Kevin L. Hoover
Mad River Union
ARCATA – A new housing project will, if created as designed, give 800 students modern new accommodations near Humboldt State. It will also transform a centrally located but relatively obscure 11 acres from industrial to residential, increasing Arcata’s population by 4.5 percent.
“The Village,” which would be sited on St. Louis Road west of U.S. Highway 101, is one of a half-dozen new central Arcata housing projects proposed by various developers, all in different stages of planning. Proposed by Agoura Hills-based AMCAL Equities LLC, and its development partner, Coleraine Capital Group, The Village was introduced at a community meeting at the D Street Neighborhood Center last Wednesday, April 12.
According to information from Arcata’s Streamline Planning Consultants, The Village is a “purpose-built,” 240-unit, 800 bed community comprised of four four-story buildings. Non-freshman students will be offered 11-and-a half-month leases on two-, three- and four-bedroom “pods” with shared kitchens and living rooms.
On-site management and security will be augmented by student assistants, with stringent rules regulating behavior.
Each building includes an interior courtyard, while the grounds will include a community garden, fitness center, internet café, game room, movie theater and outdoor recreation courts.
With that many upperclassmen, access and circulation are major concerns. Some 369 parking spots, including EV charging stations are planned, as are a new bus stop and trail.
A traffic study encompassing all the area housing projects has been conducted and is online at cityofarcata.org, along with other development documents. The Village will require an Environmental Impact Report and a General Plan amendment and zone reclassification under a Planned Development permit. This will entail many opportunities for public comment as the project wends its way through various city bodies, including the Planning Commission.
The Village will bring major change both to its site and adjoining neighborhoods, including Westwood Village to the west and Eye Street to the south. The 11-acre Craftsman’s Mall is a longtime industrial area, just down St. Louis Road from Beaver Lumber. It once hosted a lumber mill, and presently consists of a number of utilitarian buildings in various states of repair. The mall has been a regulatory nightmare for the city for years, with numerous ongoing code violations.
The late Russell Kirkpatrick was somewhat successful in implementing his vision of a diversified industrial colony for various kinds of trades, artisans and craftspeople. Following his death, however, the heirs have been interested in selling the property, and the once-bustling “corperation yard,” [sic] as its sign describes it, has waned in popularity.
Present and former tenants say it has been known the end is coming, so some businesses relocated to more sustainable locations. But many remain, including a few residents, some mechanics and woodworkers, cannabis processors, a few “extension cord growers,” (as one tenant put it) and other miscellaneous tradesfolk. Numerous storage containers are heaped at the site, some rented out. All in all, though, the windblown mall has a semi-deserted bleakness about it compared to just 10 years ago.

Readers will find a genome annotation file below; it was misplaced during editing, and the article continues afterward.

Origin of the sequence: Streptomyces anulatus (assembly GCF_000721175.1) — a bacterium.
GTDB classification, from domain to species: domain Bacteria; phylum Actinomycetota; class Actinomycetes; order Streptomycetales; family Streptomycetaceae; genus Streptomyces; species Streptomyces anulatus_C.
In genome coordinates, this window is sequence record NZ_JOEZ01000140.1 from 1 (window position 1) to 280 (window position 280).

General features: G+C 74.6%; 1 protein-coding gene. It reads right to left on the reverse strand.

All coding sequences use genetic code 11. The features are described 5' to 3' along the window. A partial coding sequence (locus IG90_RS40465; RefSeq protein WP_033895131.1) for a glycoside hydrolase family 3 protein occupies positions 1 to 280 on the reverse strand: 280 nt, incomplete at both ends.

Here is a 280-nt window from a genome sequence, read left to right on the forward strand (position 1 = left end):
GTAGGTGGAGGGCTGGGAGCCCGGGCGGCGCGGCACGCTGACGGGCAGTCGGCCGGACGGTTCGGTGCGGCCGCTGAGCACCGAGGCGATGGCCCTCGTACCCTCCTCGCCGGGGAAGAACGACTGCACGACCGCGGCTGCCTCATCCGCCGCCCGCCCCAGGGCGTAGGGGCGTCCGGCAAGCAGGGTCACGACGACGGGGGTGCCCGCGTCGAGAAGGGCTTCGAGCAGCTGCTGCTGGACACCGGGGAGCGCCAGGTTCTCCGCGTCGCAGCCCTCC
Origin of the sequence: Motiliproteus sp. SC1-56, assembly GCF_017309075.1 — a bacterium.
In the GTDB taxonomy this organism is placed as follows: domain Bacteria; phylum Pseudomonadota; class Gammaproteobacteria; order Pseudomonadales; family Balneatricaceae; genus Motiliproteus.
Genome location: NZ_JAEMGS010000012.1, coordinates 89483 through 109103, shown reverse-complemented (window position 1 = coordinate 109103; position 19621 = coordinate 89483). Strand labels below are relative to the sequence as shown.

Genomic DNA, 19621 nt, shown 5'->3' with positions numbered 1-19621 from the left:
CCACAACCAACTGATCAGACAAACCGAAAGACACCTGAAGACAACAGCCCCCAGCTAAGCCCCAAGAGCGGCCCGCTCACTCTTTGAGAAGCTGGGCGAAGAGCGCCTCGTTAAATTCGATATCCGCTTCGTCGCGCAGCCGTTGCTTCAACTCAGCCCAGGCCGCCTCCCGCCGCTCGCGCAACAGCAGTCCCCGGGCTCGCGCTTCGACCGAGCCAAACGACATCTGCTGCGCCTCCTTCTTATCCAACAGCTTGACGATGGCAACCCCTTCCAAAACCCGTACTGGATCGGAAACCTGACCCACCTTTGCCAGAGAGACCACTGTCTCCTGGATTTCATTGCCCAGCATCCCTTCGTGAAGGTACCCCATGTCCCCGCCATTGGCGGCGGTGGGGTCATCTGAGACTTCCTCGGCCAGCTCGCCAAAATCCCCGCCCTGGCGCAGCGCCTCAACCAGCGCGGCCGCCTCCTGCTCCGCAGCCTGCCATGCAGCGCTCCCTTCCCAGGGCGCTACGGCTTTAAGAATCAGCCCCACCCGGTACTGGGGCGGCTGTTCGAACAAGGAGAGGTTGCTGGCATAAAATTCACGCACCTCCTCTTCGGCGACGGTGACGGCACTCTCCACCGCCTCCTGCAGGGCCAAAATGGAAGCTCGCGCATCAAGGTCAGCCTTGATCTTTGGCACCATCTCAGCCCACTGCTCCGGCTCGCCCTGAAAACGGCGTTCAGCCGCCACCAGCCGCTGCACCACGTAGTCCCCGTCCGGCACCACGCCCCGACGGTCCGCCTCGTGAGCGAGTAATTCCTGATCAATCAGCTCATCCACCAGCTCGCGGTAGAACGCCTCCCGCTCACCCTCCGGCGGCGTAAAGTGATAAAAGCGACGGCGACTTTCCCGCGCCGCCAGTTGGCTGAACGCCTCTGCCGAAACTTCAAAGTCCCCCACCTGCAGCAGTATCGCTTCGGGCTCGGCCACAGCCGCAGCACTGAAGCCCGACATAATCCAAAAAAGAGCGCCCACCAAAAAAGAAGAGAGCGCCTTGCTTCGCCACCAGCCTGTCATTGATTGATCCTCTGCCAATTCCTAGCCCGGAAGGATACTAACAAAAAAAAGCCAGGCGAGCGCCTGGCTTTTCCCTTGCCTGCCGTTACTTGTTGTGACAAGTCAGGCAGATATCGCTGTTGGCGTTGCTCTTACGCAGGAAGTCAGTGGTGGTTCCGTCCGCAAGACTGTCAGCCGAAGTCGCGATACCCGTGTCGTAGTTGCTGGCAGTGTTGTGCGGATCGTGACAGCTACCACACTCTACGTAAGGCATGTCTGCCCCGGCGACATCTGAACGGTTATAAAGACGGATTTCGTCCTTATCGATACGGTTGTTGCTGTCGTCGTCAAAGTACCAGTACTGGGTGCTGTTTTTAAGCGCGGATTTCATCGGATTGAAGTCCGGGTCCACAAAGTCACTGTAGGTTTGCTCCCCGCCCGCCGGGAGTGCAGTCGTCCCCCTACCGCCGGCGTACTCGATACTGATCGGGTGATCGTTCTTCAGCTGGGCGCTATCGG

The community meeting
Coleraine President David Moon, who made last week’s presentation, opened by extolling The Village’s many state-of-the-art features. He said while it’s still being costed out, comparable student communities created by AMCAL are valued at $60 million to $80 million.
As would be expected of a project of such a scale, neighbors are concerned about a range of impacts. These include building heights, which will most directly affect Maple Lane, which borders the site’s west side; drainage and runoff; police response; loss of incubator businesses; sound and light pollution; intensified parking and traffic; pet proliferation; solid waste; size and scale; and more.
Moon said computer simulations of views from Maple Lane will be available when the project reaches the Planning Commission, as will photometric lighting studies.
While a few citizens seemed amenable to the project, many were not. “It’s going to be a pretty ugly nuisance for us,” said one. Some suggested that the project be downsized, though Moon said the project doesn’t pencil out at lower capacity.
Some of the 50 or so attendees were irked that they hadn’t received notice of the Wednesday meeting, having learned through a last-minute blurb in the Union or via “the grapevine.”
Streamline Planning had sent out 65 letters, but only to adjacent property owners. There was no official online notice to the community.
Moon told the crowd that he hadn’t intended for many of those present to participate in the meeting. He said what was intended as only a small-scale “neighborhood meeting” was “misconstrued in a newspaper article.” However, the Streamline letter describes the gathering as a “community meeting,” which Moon acknowledged.
Moon later said that they hadn’t widely advertised the meeting because the public might have misperceived it as covering all six pending housing projects.
Moon said The Village’s management practices will be modeled after the other similar student housing projects AMCAL/Coleraine manages, which are largely problem-free.
“We’re really proud of what we do,” he said. “Our lease agreements and rules and regulations were developed by the company that manages our student housing properties, Asset Campus Housing. ACH is the largest third party student housing management company in the U.S., with over 30 years in the field and over 110,000 beds currently under management.”